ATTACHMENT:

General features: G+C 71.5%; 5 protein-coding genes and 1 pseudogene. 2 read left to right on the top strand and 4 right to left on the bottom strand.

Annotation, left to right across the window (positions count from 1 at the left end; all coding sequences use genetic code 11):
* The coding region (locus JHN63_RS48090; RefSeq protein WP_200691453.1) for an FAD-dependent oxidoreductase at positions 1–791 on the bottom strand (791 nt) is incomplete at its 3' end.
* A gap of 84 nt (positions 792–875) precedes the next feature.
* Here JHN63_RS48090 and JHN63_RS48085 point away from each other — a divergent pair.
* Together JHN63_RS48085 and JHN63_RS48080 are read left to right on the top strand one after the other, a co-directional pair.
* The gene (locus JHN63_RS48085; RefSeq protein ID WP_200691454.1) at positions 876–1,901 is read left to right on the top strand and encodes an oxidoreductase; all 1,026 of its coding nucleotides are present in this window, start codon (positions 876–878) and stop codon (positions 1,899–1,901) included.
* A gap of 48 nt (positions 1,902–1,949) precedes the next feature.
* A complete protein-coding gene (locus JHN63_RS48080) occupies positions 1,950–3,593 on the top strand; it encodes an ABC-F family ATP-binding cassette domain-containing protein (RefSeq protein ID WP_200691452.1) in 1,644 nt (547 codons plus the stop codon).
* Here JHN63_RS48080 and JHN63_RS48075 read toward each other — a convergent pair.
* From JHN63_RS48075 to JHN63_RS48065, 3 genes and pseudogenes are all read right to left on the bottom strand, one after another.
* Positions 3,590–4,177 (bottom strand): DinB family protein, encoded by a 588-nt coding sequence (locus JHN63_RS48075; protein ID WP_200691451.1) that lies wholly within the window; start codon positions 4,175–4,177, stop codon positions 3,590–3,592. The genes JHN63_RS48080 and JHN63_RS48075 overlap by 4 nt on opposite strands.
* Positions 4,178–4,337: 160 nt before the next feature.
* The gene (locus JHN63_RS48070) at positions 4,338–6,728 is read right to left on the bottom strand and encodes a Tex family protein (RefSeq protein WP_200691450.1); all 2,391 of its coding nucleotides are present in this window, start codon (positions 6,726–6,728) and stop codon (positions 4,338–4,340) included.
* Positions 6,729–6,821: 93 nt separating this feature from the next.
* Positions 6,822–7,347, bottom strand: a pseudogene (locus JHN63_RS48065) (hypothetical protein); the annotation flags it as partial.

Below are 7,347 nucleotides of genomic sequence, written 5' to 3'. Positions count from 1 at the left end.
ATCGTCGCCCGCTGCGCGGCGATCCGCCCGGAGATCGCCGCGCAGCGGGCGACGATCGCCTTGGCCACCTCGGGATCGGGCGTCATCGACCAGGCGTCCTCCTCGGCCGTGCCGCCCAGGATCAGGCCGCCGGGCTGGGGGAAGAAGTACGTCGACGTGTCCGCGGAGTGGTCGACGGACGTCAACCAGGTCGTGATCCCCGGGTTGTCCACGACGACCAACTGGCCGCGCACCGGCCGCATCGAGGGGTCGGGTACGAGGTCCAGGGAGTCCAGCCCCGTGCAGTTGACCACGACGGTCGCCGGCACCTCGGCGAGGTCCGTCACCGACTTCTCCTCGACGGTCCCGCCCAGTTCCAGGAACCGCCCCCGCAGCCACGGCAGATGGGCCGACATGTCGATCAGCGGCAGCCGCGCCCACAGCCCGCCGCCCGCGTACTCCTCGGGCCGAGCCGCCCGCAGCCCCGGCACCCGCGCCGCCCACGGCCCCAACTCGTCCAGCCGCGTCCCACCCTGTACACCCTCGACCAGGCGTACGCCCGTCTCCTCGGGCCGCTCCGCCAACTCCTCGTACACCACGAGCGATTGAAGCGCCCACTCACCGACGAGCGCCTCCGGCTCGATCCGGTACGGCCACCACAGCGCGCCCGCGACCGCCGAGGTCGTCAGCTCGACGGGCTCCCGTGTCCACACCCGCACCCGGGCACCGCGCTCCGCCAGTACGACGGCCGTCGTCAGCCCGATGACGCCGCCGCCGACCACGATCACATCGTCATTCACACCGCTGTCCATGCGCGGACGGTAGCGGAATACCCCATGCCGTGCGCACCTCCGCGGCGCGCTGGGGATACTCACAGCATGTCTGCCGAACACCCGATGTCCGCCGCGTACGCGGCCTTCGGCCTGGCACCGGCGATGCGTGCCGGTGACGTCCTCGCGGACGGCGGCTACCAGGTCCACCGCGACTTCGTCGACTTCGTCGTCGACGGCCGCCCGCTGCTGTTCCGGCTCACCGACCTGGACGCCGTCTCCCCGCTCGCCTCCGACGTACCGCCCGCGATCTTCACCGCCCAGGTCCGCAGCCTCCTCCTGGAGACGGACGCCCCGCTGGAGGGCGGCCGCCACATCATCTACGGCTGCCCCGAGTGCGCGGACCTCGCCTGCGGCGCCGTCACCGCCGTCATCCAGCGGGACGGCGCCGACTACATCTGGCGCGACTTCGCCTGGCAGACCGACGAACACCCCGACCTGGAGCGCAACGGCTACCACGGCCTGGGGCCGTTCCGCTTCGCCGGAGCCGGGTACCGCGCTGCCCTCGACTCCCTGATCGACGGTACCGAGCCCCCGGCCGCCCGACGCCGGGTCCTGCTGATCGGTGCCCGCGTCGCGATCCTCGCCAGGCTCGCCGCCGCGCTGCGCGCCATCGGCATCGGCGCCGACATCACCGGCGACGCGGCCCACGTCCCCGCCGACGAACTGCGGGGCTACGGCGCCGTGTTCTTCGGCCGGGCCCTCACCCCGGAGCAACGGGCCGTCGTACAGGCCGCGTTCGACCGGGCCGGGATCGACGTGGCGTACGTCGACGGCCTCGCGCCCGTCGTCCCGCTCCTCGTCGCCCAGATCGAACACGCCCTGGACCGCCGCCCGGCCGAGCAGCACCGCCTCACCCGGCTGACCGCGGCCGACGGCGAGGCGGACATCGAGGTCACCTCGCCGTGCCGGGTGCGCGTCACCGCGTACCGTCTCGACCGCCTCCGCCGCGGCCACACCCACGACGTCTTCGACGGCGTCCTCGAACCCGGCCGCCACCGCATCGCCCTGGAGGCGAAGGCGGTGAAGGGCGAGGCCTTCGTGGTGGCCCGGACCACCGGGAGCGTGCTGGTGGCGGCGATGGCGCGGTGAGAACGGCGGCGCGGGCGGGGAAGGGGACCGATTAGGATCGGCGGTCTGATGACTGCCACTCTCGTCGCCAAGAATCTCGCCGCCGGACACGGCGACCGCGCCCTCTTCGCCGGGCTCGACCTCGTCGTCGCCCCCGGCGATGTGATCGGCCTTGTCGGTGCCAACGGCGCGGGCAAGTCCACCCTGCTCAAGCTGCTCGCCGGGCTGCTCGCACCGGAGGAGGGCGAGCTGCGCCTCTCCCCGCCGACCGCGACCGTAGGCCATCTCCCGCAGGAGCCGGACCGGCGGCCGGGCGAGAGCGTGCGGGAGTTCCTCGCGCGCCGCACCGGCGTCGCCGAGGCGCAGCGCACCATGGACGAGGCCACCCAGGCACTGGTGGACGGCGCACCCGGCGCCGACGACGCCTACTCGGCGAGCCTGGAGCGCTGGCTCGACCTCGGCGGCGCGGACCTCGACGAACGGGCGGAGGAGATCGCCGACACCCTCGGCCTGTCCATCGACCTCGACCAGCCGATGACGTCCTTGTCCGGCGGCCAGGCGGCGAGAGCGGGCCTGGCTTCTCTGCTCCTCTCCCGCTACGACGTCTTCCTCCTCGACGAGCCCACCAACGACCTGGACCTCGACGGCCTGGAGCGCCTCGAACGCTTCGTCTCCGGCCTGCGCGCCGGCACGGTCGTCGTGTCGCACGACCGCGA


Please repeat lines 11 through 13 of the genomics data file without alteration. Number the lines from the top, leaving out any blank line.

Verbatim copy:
* From JHN63_RS48075 to JHN63_RS48065, 3 genes and pseudogenes are all read right to left on the bottom strand, one after another.
* Positions 3,590–4,177 (bottom strand): DinB family protein, encoded by a 588-nt coding sequence (locus JHN63_RS48075; protein ID WP_200691451.1) that lies wholly within the window; start codon positions 4,175–4,177, stop codon positions 3,590–3,592. The genes JHN63_RS48080 and JHN63_RS48075 overlap by 4 nt on opposite strands.
* Positions 4,178–4,337: 160 nt before the next feature.